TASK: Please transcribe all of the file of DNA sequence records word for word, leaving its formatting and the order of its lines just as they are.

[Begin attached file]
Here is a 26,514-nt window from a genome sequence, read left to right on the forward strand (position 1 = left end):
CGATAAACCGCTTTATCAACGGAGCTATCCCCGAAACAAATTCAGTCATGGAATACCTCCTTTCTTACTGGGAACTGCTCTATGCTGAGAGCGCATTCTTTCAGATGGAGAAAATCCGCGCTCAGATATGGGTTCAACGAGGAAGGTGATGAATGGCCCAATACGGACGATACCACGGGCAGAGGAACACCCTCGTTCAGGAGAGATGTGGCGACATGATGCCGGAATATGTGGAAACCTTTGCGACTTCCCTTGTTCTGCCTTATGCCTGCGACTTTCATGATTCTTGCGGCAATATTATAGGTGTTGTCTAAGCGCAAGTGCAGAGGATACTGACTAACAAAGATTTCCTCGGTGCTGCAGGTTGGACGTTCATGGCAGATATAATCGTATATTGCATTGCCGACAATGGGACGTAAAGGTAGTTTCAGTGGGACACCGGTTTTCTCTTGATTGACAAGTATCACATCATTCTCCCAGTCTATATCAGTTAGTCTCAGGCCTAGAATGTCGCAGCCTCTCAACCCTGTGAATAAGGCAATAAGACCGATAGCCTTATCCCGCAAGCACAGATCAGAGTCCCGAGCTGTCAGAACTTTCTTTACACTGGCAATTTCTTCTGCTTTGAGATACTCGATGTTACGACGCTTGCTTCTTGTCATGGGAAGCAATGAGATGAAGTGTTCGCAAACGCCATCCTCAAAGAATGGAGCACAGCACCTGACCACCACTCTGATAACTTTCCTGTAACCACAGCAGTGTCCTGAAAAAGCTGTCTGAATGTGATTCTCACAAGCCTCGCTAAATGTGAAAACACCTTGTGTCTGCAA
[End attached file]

Here is a 26,514-nt window from a genome sequence, read left to right on the forward strand (position 1 = left end):
CGATAAACCGCTTTATCAACGGAGCTATCCCCGAAACAAATTCAGTCATGGAATACCTCCTTTCTTACTGGGAACTGCTCTATGCTGAGAGCGCATTCTTTCAGATGGAGAAAATCCGCGCTCAGATATGGGTTCAACGAGGAAGGTGATGAATGGCCCAATACGGACGATACCACGGGCAGAGGAACACCCTCGTTCAGGAGAGATGTGGCGACATGATGCCGGAATATGTGGAAACCTTTGCGACTTCCCTTGTTCTGCCTTATGCCTGCGACTTTCATGATTCTTGCGGCAATATTATAGGTGTTGTCTAAGCGCAAGTGCAGAGGATACTGACTAACAAAGATTTCCTCGGTGCTGCAGGTTGGACGTTCATGGCAGATATAATCGTATATTGCATTGCCGACAATGGGACGTAAAGGTAGTTTCAGTGGGACACCGGTTTTCTCTTGATTGACAAGTATCACATCATTCTCCCAGTCTATATCAGTTAGTCTCAGGCCTAGAATGTCGCAGCCTCTCAACCCTGTGAATAAGGCAATAAGACCGATAGCCTTATCCCGCAAGCACAGATCAGAGTCCCGAGCTGTCAGAACTTTCTTTACACTGGCAATTTCTTCTGCTTTGAGATACTCGATGTTACGACGCTTGCTTCTTGTCATGGGAAGCAATGAGATGAAGTGTTCGCAAACGCCATCCTCAAAGAATGGAGCACAGCACCTGACCACCACTCTGATAACTTTCCTGTAACCACAGCAGTGTCCTGAAAAAGCTGTCTGAATGTGATTCTCACAAGCCTCGCTAAATGTGAAAACACCTTGTGTCTGCAA